I read the article "Small is beautiful" and hoped the link would send me to more information. However, I was greatly disappointed that the two main links only wanted to make money and not share information. I'm sure there are other sites out there willing to share their expertise and findings to help other gardeners accomplish the same outcomes.

Thank you.
Dorothy Filing



You don't say how much data or understanding you want, but you may need to invest both time and money in some way to acquire it if it is a meaningful amount.

The SPIN folks are drawing heavily from John Jeavons' work in what is now called Grow Biointensive® (www.growbiointensive.org). I've attended a training where the paradigm and the practical details are clearly presented. You can buy the book ($20) or attend a training ($350 - $400 per person plus approximately $75 for publications depending on the workshop and on the time of registration. Lodging is not included.)

Jeavons, who has been at this for a long time, has established a nonprofit organization that promotes this way of farming globally with some remarkable results. Folks work with him on a shoestring, and go home to raise food where people are starving and food is really valued. Click here to ead about it.

The Ecology Action website will give you the general outline for the Grow Biointensive approach, but you may be disappointed again. A natural farming system that really works is complex, multi-faceted, locally applied, artful and beyond simple summary—even though the concepts are easily distilled. People who have worked years to gets their heads around a system of applications that work then have to work at how to articulate what they've learned in person (trainings) or in print (books, etc.). And somehow they have to eat while writing and training, all the time not farming commercially to raise cash.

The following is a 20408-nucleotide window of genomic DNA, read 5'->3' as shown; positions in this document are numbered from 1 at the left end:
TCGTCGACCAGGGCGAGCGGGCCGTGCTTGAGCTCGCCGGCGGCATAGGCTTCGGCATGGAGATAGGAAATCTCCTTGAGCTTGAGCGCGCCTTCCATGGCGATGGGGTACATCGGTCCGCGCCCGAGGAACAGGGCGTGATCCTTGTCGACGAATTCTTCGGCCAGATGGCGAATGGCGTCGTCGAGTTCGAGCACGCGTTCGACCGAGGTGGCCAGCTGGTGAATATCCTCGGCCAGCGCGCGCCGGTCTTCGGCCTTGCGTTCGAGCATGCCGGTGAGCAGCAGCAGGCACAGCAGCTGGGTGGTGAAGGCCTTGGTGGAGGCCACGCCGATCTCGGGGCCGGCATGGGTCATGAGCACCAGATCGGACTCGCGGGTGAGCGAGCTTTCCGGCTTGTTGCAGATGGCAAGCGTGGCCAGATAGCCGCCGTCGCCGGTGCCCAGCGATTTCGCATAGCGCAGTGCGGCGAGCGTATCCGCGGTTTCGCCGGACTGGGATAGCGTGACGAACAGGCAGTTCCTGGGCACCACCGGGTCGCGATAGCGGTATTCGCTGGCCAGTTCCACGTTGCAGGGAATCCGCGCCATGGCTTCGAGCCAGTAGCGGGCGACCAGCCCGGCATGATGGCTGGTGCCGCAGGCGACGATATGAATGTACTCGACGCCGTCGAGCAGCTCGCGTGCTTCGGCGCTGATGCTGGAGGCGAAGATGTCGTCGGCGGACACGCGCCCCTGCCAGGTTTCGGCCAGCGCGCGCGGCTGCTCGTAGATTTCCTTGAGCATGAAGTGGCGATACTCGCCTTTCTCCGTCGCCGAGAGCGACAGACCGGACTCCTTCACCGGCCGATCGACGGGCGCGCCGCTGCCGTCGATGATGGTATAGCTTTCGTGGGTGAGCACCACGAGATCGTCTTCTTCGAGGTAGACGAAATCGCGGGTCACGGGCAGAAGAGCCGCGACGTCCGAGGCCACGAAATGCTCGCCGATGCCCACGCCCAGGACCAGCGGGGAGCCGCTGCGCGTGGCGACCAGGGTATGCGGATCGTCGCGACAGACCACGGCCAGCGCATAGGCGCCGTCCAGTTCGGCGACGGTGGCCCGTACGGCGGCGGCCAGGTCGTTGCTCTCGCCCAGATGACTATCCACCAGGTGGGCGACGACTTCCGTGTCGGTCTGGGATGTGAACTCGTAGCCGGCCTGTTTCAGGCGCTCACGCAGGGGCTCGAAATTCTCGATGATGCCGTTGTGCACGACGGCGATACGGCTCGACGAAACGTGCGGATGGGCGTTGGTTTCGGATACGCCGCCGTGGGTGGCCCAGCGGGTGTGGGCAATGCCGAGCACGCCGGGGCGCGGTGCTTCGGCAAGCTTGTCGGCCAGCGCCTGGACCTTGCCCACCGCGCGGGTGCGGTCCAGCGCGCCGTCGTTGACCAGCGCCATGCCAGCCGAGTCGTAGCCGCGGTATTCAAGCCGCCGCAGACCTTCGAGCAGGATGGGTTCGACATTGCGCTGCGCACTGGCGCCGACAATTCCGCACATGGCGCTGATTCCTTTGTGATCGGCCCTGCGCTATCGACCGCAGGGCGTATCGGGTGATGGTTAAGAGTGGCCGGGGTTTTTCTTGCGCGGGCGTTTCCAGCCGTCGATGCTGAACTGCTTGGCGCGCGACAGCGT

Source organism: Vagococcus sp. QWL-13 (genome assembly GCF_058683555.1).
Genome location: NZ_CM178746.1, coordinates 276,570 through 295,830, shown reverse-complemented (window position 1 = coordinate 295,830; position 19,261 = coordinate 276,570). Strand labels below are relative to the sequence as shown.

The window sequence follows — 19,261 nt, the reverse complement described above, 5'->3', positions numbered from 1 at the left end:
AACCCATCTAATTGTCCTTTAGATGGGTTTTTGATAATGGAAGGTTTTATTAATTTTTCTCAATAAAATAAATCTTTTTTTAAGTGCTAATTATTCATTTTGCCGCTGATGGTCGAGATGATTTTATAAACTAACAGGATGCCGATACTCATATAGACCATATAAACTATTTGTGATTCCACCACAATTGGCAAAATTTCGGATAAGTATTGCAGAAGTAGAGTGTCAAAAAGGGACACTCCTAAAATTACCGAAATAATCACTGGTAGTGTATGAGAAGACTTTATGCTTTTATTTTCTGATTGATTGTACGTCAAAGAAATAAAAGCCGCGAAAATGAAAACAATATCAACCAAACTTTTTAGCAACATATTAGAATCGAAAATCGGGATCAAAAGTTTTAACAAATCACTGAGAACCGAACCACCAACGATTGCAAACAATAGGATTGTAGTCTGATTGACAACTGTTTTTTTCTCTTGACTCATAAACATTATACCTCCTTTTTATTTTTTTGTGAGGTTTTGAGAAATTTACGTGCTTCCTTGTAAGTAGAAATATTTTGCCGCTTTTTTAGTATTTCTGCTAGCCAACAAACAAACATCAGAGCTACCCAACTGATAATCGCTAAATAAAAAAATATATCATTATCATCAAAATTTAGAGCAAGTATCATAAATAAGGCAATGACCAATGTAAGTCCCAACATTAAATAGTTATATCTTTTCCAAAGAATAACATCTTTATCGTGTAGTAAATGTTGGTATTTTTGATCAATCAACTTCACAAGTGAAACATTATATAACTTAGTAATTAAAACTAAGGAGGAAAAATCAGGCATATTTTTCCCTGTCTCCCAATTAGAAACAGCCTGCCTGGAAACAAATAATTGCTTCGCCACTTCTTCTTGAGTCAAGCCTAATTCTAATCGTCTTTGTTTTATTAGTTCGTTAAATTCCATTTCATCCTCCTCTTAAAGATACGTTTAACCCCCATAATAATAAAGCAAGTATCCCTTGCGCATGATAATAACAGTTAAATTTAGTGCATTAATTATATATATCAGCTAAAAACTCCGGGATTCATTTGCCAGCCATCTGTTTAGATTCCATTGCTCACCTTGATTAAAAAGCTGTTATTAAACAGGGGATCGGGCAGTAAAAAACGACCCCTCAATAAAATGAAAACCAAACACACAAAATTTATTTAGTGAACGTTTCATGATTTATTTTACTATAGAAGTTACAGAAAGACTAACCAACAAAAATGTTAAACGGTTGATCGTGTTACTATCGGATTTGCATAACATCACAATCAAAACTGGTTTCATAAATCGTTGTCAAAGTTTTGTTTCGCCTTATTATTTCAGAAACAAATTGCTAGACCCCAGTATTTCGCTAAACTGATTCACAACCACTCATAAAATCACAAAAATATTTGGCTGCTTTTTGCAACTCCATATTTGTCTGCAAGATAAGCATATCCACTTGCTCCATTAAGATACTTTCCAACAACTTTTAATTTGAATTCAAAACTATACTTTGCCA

We journalists at this website face somewhat of the same dilemma in our hopes to change the world of agriculture—sharing information that is meaningful is costly to acquire, to produce and to distribute. The Rodale Institute offers trainings from time to time as we can find funding to cover the additional associated costs of actually delivering in person what we have worked to acquire and organize. Sometimes we charge the students, as well.

The SPIN folks seem to be well-focused with well-packaged information, but are just starting. Making information available for free brings more questions from thoughtful people. Often, groups find they have to contain their communications within a publication or within workshops for pay, just to afford to keep going.

Best wishes in your quest to learn from those who know, and are willing to share, as you can invest in the experience.


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